Eight empirical propositions I used to think were correct

Just below I claimed that economics is a science. If that is so, we should expect to see empirical progress. Here are a few issues where I (and many others) have been swayed by the data; I will state these in the form of untrue claims which I no longer believe:

1. We can both control the price level and keep interest rates stable by targeting the monetary base. Twenty years ago I believed this, but even the Swiss have not stuck with monetary targeting. A better solution is to broadly target the price level but allow for mild inflation.

2. Minimum wage boosts will generally put many low-skilled workers out of work. I covered this one a few days ago.

3. Investment is highly elastic with respect to observed changes in real interest rates. I’ve seen a few good studies that generate significant elasticities, typically using taxes as an exogenous instrument. But more often than not you can’t get this result. Short-term cash flow is often a better predictor of business investment.

4. Free capital movements for developing countries should usher in macroeconomic stability. Ask Argentina, Thailand, and Indonesia. Sometimes this proposition will be true, it is simply not as true as we once thought. If you don’t do all your reforms to perfection, and perhaps even if you do, international capital markets may put you through the wringer. But note, I am not endorsing capital controls, which have problems as well, most of all corruption.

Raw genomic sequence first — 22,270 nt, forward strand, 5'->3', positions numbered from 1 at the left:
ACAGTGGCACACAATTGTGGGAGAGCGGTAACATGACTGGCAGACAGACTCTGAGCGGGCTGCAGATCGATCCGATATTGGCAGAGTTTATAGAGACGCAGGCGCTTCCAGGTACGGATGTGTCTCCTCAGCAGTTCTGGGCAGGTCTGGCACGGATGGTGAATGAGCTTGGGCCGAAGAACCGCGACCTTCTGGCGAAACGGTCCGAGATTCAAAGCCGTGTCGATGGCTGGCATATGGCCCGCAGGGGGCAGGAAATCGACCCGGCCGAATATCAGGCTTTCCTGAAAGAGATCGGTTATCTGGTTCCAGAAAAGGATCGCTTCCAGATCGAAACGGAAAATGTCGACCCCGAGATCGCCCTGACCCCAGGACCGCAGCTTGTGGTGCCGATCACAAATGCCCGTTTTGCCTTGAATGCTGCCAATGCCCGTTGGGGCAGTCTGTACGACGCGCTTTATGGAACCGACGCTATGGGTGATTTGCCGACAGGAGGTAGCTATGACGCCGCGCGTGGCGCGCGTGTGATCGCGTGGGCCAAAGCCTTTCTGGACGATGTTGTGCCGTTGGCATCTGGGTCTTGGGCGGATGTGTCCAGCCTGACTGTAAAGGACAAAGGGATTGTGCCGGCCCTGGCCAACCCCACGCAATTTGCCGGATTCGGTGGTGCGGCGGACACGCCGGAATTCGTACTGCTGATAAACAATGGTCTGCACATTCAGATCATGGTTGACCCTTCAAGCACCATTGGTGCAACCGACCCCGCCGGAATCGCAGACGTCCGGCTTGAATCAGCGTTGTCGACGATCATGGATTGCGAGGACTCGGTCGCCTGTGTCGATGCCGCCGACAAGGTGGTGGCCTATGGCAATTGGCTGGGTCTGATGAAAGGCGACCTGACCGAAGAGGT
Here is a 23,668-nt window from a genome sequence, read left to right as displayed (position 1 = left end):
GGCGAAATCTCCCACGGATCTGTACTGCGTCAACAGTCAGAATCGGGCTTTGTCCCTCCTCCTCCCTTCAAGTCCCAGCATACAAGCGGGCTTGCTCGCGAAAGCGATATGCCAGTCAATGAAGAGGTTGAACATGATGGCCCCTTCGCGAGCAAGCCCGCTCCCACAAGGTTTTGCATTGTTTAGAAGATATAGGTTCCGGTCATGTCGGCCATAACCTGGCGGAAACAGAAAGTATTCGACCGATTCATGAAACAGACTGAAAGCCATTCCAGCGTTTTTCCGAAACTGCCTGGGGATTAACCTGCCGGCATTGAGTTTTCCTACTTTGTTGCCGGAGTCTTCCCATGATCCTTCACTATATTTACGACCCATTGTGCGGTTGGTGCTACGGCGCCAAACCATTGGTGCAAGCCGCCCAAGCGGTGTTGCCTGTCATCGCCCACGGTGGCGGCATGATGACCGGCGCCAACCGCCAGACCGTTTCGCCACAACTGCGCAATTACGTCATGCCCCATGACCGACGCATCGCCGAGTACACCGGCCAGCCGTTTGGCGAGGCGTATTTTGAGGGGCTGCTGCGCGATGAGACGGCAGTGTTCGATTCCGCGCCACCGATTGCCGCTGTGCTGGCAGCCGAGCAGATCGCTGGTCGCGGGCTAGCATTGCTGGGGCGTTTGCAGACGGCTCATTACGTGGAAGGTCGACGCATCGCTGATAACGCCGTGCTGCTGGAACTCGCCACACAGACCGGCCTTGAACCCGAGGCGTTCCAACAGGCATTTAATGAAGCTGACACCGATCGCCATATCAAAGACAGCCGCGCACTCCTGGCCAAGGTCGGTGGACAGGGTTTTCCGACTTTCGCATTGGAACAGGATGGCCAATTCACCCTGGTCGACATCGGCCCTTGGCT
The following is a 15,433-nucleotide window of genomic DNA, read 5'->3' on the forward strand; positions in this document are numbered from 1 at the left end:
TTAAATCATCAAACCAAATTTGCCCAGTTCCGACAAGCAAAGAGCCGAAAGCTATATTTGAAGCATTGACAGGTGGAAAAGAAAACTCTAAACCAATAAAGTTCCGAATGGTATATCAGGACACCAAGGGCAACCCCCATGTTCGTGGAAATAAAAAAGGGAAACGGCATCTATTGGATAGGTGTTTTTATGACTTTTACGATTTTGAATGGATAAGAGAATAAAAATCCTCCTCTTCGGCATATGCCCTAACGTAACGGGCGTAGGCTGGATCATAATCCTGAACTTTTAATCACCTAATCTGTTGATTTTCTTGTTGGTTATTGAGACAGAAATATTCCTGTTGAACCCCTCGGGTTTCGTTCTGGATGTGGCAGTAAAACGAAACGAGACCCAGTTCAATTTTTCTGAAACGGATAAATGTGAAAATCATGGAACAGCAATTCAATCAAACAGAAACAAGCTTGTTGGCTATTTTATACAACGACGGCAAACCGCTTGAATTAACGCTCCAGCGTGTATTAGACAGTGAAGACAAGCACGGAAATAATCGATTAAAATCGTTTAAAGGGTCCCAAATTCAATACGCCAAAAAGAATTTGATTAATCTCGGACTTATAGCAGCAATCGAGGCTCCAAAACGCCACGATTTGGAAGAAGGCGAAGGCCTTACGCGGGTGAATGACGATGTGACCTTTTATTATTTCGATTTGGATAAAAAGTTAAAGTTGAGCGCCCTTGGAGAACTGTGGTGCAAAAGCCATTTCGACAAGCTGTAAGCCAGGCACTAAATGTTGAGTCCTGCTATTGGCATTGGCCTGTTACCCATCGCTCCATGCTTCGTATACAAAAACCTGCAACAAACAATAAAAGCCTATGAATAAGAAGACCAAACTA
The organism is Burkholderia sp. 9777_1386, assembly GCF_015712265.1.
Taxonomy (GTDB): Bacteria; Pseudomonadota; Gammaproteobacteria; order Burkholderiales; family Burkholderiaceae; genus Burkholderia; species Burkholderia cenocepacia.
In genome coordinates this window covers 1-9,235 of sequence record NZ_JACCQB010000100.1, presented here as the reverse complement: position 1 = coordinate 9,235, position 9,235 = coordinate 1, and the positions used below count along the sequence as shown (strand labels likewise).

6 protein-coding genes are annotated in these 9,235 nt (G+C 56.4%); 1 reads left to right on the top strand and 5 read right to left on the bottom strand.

5. Immediate privatization is more important than establishing the rule of law. Arguably the jury is still out on this one. We haven’t observed the other sequencing in many cases (when has rule of law come first?) and thus we do not have the relevant counterfactual. But privatization alone is less effective than we used to think, pick almost any ex-Communist country as an example.

6. It is relatively easy for a disinflation to be credible, provided the government sticks to its guns. So expect some nominal wages to remain sticky and some unemployment to result. People simply won’t believe a government, can you blame them? Of course the disinflation may still be worth doing, but the costs are higher than we used to think.

7. Fairness perceptions, envy, and a stubborn attachment to the status quo have little to do with nominal wage stickiness. OK, this one remains up for grabs. But the evidence is mounting in favor of the importance of fairness perceptions; furthermore this is strongly consistent with my real world experience. We used to look more toward long-term contracts and efficiency wage theories to explain sticky wages.

8. Human beings maximize expected utility in the same way, regardless of context. But now, alas, I despair as to how general a science economics can ever become. The non-economist may not be shocked here. Still we now have a wide body of knowledge about the importance and specifics of framing effects.


All these results share some common features. All have real world policy implications. All spring from a variety of economic methods, but most prominently from direct observation and economic history, informed by fairly straightforward theories and simple approaches to data. Rarely have fancy-schmancy empirical methods, on their own, led a radical reshaping of our understanding.


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